Employer Tuition Assistance

"Employer Tuition Assistance" submitted by SchoolGrantsfor Editorial Team and last updated on Monday 9th January 2012

Table of Contents

Enables employees to exclude from their taxable income up to $5,250 of employer-sponsored educational benefits received each year. Employer tuition assistance includes a variety of employer-sponsored programs to help employees and their dependents pay for college. In many cases the funds received from these programs will be excluded from income and hence tax-free. Employer tuition reimbursement programs are especially popular with students pursuing an MBA. You may exclude up to $5,250 from your annual income when your employer helps you pay for higher education costs. This benefit covers employer-provided tuition assistance for both undergraduate and graduate level courses. It may be called Employer Tuition Assistance or Employer educational assistance exclusion or Employer Provided Tuition.

This also means that you do not have to include the benefits on your income tax return. In a tuition assistance program, an employer pays all or part of an employee's cost to attend college or university classes. Most employers, who offer a tuition assistance program, pay the full cost of the employee's tuition, lab fees, and books.

In most cases, employers cap the amount of tuition assistance available for employees. Employers either set a limit in terms of dollars available per employee per year or they establish the number of classes they will pay for per year per employee.

Under the terms of Section 127, employees don’t have to report employer-provided tuition reimbursement as personal income, whether the assistance is for any course at the associate, undergraduate or graduate level. The provision has been on the books since 1978, and today nearly a million working Americans take advantage of it every year. The benefit is also an important recruitment and retention tool for employers.

Qualified Education Expenses

Educational assistance benefits include payments by the employer for tuition, fees, and similar expenses, books, supplies, and equipment. It does not include payments for meals, lodging, transportation, or tools or supplies (other than textbooks) that you can keep after completing the course of instruction. Qualified education expenses include employer-provided education assistance for graduate-level course.

Your employer may require you to attain a particular grade or to complete a program in order to obtain reimbursement. Your employer may also require that you remain employed for a period of time after completing the course of study. Your employer may require you to provide receipts or other substantiation of the educational expenses. Employers may provide these benefits to retired, disabled and laid-off former employees in addition to current employees.

Why offer it?

What types of employers offer it?

All types of employers offer educational assistance programs. According to a 2007 International Foundation of Employee Benefit Plans survey, 82% of public companies offer a formal educational assistance program, while 5% offer an informal program. Additionally, "74% do not require employees to pay back all or part of any money reimbursed for education if they leave employment.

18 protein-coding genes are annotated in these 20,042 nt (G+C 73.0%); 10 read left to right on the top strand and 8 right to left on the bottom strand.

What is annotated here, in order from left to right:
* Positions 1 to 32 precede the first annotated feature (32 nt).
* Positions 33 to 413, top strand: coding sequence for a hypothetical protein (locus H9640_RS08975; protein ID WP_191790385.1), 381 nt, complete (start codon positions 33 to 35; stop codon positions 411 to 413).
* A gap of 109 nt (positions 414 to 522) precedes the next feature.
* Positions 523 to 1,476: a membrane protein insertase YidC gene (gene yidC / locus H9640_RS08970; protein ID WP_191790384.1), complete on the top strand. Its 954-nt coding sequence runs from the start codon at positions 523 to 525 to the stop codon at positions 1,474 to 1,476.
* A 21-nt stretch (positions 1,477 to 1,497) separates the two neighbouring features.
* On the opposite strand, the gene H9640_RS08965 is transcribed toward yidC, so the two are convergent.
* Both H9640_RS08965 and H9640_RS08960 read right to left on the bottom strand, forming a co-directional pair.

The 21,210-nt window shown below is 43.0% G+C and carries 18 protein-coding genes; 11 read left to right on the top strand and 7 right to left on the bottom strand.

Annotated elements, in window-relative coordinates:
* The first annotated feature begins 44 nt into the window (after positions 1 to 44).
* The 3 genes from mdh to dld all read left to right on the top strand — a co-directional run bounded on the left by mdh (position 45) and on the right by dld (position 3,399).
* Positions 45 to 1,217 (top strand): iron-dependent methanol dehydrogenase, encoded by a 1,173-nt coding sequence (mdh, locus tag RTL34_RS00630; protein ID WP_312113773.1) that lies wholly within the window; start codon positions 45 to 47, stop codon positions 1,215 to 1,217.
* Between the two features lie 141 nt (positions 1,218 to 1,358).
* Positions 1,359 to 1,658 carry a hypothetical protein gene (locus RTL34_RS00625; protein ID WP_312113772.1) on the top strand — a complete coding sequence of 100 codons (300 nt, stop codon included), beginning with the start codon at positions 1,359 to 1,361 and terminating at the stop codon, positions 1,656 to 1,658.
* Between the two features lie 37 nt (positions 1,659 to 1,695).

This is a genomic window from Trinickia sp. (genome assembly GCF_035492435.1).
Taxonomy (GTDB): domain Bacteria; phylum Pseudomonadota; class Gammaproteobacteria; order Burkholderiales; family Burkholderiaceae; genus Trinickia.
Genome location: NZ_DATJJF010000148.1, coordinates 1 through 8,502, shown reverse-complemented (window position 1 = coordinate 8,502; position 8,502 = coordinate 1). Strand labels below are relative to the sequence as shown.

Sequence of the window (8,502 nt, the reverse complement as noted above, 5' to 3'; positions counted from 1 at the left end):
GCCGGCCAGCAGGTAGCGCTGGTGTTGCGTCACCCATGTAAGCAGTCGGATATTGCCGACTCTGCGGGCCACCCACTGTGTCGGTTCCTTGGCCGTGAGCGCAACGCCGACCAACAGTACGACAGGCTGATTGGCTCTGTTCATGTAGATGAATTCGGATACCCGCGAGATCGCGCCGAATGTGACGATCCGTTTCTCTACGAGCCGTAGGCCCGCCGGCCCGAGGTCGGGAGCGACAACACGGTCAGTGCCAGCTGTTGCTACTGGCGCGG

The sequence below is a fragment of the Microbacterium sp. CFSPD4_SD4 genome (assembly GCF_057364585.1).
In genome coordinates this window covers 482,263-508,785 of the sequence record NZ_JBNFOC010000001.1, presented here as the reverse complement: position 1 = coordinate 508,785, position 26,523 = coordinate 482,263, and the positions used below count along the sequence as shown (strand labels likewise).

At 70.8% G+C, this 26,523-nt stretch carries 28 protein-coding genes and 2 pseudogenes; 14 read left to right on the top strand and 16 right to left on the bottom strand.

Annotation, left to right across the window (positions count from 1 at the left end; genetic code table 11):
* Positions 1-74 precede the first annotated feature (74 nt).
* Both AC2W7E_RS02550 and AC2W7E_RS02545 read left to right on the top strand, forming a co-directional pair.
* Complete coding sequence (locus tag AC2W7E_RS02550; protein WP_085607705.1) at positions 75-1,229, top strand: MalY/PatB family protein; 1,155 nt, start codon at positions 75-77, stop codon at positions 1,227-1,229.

What size employers offer it?

All sizes of employers offer educational assistance programs.

What are the critical underwriting or participation requirements?

Employers should establish a written policy, which is displayed in an employee handbook or other onsite location (e.g. company intranet).

If employees waive participation in an educational assistance plan, or opt to not participate, they may not receive compensation in place of the benefit.

Expenses over $5,250 are taxable to the employee and reported on the W-2 unless it can be deducted as a qualified business expense had the employee paid for the educational expenses. This is called the Working Condition Benefit under chapter 2 of the Publication 15-B, Employer's Tax Guide to Fringe Benefits. Unlike Section 127, Working Condition Fringe Benefits must be directly job related.

Limitation

If your employer pays for more than $5,250 of education benefits for you during the year, you must generally pay tax on the amount over $5,250. Neither the American Opportunity Tax Credit nor the Lifetime Learning Credit may be claimed for a student in the same tax year that the employer pays all the student's qualified tuition and related expenses.

Deductible expenses can include tuition, fees, books, supplies, and certain transportation costs, and can be claimed in combination with an education credit or the tuition and fees deduction. However, an expense that is used to calculate an education credit or claimed under the tuition and fees provision cannot be deducted as a business expense. You cannot deduct an expense paid with a tax-free education benefit, such as a scholarship or employer-provided education assistance.

Educational assistance benefits do not include payments for the following items.

Pros and cons

Pros

Cons

For Your Information (FYI):
This information’s covers a variety of important tax topics related to higher education. It is intended for your educational use and not as legal or tax advice; it does not cover every facet or the full scope of this subject. We highly recommend that you consult a professional tax advisor or attorney and encourage you to visit the Internal Revenue Service Web site, where you will find the complete text of various relevant IRS publications.

IRS Publications

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